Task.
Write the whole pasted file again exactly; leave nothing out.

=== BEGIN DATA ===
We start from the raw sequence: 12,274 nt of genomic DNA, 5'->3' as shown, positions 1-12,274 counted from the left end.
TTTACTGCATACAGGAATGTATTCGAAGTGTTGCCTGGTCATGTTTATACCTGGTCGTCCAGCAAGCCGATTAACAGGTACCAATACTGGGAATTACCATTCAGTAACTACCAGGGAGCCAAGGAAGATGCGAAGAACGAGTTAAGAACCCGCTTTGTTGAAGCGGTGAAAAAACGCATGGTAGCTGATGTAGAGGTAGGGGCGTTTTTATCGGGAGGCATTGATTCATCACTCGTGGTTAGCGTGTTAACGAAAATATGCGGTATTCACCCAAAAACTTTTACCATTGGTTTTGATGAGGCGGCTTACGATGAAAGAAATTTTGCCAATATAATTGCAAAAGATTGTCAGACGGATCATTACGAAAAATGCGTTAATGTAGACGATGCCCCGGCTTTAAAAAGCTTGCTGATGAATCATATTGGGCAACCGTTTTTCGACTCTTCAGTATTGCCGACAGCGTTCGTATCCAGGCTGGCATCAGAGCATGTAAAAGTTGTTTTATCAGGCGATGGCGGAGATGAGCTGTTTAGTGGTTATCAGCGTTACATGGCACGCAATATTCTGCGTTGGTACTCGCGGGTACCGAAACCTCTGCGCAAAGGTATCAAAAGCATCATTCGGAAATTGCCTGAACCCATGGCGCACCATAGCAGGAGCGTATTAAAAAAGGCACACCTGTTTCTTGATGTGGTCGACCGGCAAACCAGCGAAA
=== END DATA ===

We start from the raw sequence: 12,274 nt of genomic DNA, 5'->3' as shown, positions 1-12,274 counted from the left end.
TTTACTGCATACAGGAATGTATTCGAAGTGTTGCCTGGTCATGTTTATACCTGGTCGTCCAGCAAGCCGATTAACAGGTACCAATACTGGGAATTACCATTCAGTAACTACCAGGGAGCCAAGGAAGATGCGAAGAACGAGTTAAGAACCCGCTTTGTTGAAGCGGTGAAAAAACGCATGGTAGCTGATGTAGAGGTAGGGGCGTTTTTATCGGGAGGCATTGATTCATCACTCGTGGTTAGCGTGTTAACGAAAATATGCGGTATTCACCCAAAAACTTTTACCATTGGTTTTGATGAGGCGGCTTACGATGAAAGAAATTTTGCCAATATAATTGCAAAAGATTGTCAGACGGATCATTACGAAAAATGCGTTAATGTAGACGATGCCCCGGCTTTAAAAAGCTTGCTGATGAATCATATTGGGCAACCGTTTTTCGACTCTTCAGTATTGCCGACAGCGTTCGTATCCAGGCTGGCATCAGAGCATGTAAAAGTTGTTTTATCAGGCGATGGCGGAGATGAGCTGTTTAGTGGTTATCAGCGTTACATGGCACGCAATATTCTGCGTTGGTACTCGCGGGTACCGAAACCTCTGCGCAAAGGTATCAAAAGCATCATTCGGAAATTGCCTGAACCCATGGCGCACCATAGCAGGAGCGTATTAAAAAAGGCACACCTGTTTCTTGATGTGGTCGACCGGCAAACCAGCGAAA